The underlying causes of addiction are different for every patient. This is why personalized treatment plans are the key to combatting addiction. At Outreach Recovery, we help our patients to achieve a sober lifestyle by discovering the root cause of their addictions. Using psychiatric treatment techniques, one-on-one and group drug counseling, and the latest medications, we help our patients to withdraw from using drugs and alcohol.
But getting clean is only the beginning. From there, we aid our patients on a path of self-discovery to find the root cause of these problems. Why did they start using? Why did they keep using? Usually, people start using drugs because they are curious or because of peer pressure. As addiction progresses, the addict will continue to use drugs despite the negative effect it has on their life. At Outreach Recovery, it's our goal to discover the unique cause of every patient's addiction using mental health techniques. Only then can we facilitate true healing. Let's discuss the top 5 root causes of addiction:
Mental health problems
Data from the National Alliance on Mental Illness shows that almost half of addicts are also suffering from mental health disorders, such as schizophrenia, bipolar disorder, depression, anxiety or others. More than 33% of alcoholics also live with mental illness. When a patient is being treated for both mental illness and drug addiction, we call this a "dual diagnosis." Dual diagnosis, or co-occurring disorders, are more likely in men but can happen with women as well.
A person who is struggling with mental health problems is more likely to use drugs or alcohol to make themselves feel better. This process, called self-medication, only offers temporary relief. As time goes by, their tolerance to the substance increases, making it harder to get the same effect.
Social Circle or Peer Group
It is more likely that someone will experiment with alcohol or drugs if people in their social circle do it too. When this experimentation has a pleasurable effect, they keep doing it. Over time, this develops into an addiction.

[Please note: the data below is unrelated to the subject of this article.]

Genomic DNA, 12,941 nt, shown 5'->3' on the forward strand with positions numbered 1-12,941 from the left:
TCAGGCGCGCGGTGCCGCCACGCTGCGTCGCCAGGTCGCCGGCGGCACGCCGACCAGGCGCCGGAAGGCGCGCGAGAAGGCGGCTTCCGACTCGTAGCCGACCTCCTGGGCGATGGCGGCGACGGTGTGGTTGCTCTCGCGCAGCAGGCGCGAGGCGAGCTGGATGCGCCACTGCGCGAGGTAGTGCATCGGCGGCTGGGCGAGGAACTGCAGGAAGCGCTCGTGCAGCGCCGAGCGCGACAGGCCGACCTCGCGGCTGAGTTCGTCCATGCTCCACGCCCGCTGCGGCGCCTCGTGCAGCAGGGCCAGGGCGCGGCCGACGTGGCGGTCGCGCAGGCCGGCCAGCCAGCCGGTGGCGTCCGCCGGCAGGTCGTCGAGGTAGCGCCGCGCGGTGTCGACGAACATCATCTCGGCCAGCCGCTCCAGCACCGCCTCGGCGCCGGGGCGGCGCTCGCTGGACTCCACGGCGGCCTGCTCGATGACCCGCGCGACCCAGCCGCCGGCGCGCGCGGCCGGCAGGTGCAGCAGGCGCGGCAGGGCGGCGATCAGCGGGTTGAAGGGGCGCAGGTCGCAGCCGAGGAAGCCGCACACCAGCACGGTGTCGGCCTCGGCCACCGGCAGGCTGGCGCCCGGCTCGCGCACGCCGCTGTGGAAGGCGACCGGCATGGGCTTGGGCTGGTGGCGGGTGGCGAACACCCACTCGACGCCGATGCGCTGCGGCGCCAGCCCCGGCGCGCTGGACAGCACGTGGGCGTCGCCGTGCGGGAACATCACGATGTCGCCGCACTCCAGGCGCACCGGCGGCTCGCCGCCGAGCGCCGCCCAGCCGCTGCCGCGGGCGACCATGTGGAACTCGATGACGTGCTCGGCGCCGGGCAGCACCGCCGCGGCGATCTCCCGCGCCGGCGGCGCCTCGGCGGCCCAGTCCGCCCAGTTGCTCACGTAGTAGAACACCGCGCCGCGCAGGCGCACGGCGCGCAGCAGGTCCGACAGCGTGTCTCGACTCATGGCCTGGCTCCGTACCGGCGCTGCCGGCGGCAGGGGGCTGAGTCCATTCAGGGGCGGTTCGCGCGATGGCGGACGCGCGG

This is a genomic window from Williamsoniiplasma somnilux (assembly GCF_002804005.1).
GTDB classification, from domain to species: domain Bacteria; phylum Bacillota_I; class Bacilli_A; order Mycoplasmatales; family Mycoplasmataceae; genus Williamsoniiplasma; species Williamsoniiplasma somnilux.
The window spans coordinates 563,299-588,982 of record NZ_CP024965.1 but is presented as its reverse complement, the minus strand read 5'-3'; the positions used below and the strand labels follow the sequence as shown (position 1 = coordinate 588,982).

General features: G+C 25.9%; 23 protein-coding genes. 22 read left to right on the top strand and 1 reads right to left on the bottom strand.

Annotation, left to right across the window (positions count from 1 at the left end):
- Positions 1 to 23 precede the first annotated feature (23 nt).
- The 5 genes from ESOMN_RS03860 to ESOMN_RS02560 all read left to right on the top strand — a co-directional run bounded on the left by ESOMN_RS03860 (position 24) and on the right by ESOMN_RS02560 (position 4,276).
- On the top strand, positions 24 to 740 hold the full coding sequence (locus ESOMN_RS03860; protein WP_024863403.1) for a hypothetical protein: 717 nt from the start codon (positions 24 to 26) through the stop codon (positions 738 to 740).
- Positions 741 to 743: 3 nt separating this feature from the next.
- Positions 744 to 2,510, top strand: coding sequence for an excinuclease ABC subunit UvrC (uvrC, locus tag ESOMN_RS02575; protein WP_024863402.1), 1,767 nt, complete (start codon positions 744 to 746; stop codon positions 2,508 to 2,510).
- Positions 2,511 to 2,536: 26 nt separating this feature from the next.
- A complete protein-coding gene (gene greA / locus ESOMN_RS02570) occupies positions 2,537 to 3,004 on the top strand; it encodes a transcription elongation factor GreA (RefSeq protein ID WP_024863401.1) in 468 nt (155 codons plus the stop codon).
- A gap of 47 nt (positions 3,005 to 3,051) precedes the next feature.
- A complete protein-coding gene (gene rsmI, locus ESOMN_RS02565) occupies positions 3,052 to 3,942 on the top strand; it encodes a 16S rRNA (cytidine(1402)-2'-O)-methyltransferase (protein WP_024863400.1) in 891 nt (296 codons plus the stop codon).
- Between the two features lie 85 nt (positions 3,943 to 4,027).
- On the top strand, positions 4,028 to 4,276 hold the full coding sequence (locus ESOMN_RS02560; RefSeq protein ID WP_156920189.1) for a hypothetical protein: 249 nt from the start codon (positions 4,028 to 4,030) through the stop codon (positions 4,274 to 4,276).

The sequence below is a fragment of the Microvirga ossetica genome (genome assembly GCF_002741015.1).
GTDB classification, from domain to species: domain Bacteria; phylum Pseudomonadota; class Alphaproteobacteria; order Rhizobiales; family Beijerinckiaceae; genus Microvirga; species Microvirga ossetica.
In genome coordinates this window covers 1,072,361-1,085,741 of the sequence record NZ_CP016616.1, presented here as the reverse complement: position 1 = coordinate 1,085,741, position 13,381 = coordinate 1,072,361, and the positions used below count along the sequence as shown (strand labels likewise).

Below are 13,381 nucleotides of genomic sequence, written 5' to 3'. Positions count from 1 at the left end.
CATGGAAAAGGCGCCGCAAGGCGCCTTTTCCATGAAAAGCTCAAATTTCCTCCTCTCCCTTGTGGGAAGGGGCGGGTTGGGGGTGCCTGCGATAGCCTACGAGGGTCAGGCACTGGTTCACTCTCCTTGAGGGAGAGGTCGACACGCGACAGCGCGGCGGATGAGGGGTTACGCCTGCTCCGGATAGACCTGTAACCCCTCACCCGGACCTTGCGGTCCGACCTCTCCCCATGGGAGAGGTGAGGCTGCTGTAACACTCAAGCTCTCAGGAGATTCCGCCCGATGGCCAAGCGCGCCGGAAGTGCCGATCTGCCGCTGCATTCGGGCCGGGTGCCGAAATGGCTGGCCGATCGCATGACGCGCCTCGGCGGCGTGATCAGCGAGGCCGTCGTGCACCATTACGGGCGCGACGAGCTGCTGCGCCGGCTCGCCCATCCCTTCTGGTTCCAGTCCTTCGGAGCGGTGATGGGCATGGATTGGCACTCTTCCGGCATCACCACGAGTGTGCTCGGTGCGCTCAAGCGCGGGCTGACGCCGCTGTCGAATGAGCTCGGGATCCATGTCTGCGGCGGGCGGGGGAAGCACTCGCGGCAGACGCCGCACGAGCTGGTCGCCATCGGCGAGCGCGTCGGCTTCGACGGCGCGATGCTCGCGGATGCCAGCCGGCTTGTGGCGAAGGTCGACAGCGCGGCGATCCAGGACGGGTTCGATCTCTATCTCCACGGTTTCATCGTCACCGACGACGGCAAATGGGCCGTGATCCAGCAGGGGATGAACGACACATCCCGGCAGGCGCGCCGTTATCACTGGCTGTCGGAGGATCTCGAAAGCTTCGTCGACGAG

Children of addicts are at a high risk of suffering from addiction. This is because of genetics, which can affect mental health, moods and the structure of the brain. If your mother was addicted during pregnancy, that might also increase your likelihood to use a substance. If parents abused alcohol or drugs in front of your during childhood, they might have normalized this behavior.
Feelings of Worthlessness or Low self-esteem
People who feel sad, disconnected or suffer from low self-esteem might get a boost of confidence when they use drugs or drink alcohol. They might become dependent on those substances to feel better instead of confronting their demons. Drugs can numb anxiety, self-hatred and other negative feelings...at first. Unfortunately, the sadness will come back. When it returns, it will be accompanied by the pain of addiction as well.
Many Americans associate the word "trauma" with war zones, terrorist attacks or similar events. The truth is, trauma can refer to a wide range of experiences, such as:
- a car accident
- divorce proceedings
- sexual assault
- childhood abuse
A history of traumatic experiences been linked to higher risks of mental illness, such as PTSD and depression. Yes, trauma is also linked to a higher risk of addictive behaviors.
Acknowledging the Sources of Addiction
Physical detox is rough, but emotional detox can be even more difficult. Finding personalized treatments that uncover the individual's root cause of addiction is imperative to success. This can include discussing painful feelings, trauma-filled memories and difficult life choices and experiences. A trained professional can find healthy ways to approach these sensitive issues.
CTA: Get into a Drug Counseling Program Today
At Outreach Recovery, we know that addiction treatment must the heal core issues of addiction to make a lasting change. Get in touch with the friendly staff at Outreach Recovery and help yourself or a loved one rediscover a life filled with hope, peace and self-acceptance.